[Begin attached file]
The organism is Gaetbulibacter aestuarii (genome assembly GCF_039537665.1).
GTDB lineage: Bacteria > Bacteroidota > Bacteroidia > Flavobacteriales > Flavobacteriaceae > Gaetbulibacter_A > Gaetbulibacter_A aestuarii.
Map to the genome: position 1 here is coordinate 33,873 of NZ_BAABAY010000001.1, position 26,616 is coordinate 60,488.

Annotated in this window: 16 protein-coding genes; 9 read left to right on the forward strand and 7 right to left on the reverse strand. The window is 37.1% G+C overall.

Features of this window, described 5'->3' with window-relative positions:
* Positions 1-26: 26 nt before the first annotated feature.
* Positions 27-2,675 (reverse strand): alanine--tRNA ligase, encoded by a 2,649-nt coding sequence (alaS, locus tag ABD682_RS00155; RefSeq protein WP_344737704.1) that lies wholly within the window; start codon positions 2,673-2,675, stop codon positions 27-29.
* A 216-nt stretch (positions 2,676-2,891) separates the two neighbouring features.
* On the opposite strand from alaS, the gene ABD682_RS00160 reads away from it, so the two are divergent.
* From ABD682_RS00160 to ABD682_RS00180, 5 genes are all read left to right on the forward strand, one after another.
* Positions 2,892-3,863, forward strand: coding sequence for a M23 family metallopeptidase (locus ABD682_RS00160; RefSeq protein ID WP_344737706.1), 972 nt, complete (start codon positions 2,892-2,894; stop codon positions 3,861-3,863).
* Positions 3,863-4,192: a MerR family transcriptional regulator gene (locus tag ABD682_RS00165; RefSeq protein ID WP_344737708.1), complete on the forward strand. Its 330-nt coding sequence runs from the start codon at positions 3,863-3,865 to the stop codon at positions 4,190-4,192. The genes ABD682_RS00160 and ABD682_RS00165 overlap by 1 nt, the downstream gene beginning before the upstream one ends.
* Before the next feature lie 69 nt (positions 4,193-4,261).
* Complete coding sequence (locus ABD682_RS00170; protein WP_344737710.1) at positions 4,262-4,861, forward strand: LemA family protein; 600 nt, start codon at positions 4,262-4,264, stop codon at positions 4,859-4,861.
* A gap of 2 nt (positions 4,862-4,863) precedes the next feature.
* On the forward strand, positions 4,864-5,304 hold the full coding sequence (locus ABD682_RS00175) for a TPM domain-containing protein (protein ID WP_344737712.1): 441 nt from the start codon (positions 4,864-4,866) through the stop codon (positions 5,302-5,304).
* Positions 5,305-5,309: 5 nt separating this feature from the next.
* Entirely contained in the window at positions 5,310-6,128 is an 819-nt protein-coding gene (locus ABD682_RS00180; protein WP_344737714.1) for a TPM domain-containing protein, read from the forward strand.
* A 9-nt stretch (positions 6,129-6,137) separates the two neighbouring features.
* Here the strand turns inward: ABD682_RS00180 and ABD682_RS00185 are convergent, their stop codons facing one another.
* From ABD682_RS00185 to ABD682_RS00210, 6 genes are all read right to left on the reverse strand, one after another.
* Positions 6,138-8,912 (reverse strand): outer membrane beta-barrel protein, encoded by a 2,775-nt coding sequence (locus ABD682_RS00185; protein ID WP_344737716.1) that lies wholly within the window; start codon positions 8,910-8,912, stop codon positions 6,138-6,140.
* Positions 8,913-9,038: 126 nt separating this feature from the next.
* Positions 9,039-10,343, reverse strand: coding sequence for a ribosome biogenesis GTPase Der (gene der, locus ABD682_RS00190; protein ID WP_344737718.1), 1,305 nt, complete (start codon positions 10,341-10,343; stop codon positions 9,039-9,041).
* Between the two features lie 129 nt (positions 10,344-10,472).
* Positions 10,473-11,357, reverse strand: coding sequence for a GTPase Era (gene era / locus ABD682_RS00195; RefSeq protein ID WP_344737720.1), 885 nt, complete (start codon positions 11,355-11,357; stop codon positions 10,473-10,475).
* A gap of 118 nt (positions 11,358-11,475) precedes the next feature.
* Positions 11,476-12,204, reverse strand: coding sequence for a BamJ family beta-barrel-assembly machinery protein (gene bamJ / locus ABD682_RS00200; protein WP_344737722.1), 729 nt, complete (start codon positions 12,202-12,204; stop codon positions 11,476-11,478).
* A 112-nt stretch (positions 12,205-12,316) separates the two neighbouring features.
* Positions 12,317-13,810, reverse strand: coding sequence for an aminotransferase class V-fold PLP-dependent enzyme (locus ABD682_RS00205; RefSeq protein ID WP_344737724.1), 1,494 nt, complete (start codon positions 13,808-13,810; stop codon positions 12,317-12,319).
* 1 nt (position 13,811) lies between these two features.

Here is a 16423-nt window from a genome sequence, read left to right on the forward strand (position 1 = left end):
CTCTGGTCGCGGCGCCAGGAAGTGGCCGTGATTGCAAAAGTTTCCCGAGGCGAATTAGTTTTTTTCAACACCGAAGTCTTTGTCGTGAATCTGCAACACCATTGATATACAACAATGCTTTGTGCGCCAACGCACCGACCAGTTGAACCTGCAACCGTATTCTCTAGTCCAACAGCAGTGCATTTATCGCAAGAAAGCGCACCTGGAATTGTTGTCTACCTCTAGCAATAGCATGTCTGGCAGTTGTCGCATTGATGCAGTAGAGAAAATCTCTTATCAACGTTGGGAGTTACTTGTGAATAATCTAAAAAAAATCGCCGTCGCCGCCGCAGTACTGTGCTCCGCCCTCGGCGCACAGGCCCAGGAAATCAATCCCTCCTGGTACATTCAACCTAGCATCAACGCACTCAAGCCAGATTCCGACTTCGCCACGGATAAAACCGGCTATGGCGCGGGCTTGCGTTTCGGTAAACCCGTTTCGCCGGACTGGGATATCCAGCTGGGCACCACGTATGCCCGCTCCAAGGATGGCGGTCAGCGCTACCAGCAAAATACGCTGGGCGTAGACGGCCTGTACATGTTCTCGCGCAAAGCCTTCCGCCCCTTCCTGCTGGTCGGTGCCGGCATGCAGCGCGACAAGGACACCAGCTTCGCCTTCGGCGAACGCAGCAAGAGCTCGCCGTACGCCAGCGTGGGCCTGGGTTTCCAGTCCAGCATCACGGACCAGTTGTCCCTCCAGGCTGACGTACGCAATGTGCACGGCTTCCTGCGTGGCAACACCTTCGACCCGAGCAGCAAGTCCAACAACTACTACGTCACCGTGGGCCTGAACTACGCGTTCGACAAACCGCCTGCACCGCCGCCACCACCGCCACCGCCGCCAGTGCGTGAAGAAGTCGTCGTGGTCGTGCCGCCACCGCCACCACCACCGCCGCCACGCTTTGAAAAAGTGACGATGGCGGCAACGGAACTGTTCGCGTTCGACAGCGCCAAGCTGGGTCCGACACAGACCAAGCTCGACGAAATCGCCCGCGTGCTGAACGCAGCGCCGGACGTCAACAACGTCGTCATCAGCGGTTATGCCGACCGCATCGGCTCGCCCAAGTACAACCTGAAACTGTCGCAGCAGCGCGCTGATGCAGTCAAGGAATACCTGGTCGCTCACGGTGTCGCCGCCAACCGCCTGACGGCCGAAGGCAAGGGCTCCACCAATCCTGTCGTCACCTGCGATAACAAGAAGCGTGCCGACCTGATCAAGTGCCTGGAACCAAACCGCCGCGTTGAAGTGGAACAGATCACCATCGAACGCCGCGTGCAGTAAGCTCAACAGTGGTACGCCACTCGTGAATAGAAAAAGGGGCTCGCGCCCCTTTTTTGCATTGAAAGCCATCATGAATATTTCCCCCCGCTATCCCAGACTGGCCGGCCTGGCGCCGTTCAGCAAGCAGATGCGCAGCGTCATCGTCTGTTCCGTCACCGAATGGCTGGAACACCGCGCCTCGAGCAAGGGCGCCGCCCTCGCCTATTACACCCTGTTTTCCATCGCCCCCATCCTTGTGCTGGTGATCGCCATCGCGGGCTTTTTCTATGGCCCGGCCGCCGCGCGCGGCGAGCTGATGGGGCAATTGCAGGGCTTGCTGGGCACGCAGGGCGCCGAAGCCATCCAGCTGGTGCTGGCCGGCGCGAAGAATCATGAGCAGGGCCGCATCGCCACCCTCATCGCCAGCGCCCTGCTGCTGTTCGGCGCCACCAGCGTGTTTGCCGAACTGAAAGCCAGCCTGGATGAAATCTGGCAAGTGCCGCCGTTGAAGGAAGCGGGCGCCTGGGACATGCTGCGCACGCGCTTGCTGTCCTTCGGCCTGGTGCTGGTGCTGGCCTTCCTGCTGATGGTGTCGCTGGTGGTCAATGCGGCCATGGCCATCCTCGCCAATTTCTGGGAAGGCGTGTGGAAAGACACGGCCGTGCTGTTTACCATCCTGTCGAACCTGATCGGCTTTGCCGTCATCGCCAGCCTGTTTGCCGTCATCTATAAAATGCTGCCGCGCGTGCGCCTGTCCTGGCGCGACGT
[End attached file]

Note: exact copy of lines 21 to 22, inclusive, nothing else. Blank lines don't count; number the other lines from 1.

* From ABD682_RS00185 to ABD682_RS00210, 6 genes are all read right to left on the reverse strand, one after another.
* Positions 6,138-8,912 (reverse strand): outer membrane beta-barrel protein, encoded by a 2,775-nt coding sequence (locus ABD682_RS00185; protein ID WP_344737716.1) that lies wholly within the window; start codon positions 8,910-8,912, stop codon positions 6,138-6,140.